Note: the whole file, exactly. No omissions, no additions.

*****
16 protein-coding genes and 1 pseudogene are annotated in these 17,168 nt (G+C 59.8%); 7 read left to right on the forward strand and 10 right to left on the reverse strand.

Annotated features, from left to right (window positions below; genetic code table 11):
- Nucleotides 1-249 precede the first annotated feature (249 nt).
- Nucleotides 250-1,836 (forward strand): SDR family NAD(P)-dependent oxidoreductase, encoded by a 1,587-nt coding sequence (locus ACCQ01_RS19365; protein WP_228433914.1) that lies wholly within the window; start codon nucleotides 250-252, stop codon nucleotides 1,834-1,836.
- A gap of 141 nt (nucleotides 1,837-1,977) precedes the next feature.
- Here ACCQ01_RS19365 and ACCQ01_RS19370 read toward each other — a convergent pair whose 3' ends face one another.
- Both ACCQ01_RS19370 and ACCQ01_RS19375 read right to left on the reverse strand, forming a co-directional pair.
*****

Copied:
16 protein-coding genes and 1 pseudogene are annotated in these 17,168 nt (G+C 59.8%); 7 read left to right on the forward strand and 10 right to left on the reverse strand.

Annotated features, from left to right (window positions below; genetic code table 11):
- Nucleotides 1-249 precede the first annotated feature (249 nt).
- Nucleotides 250-1,836 (forward strand): SDR family NAD(P)-dependent oxidoreductase, encoded by a 1,587-nt coding sequence (locus ACCQ01_RS19365; protein WP_228433914.1) that lies wholly within the window; start codon nucleotides 250-252, stop codon nucleotides 1,834-1,836.
- A gap of 141 nt (nucleotides 1,837-1,977) precedes the next feature.
- Here ACCQ01_RS19365 and ACCQ01_RS19370 read toward each other — a convergent pair whose 3' ends face one another.
- Both ACCQ01_RS19370 and ACCQ01_RS19375 read right to left on the reverse strand, forming a co-directional pair.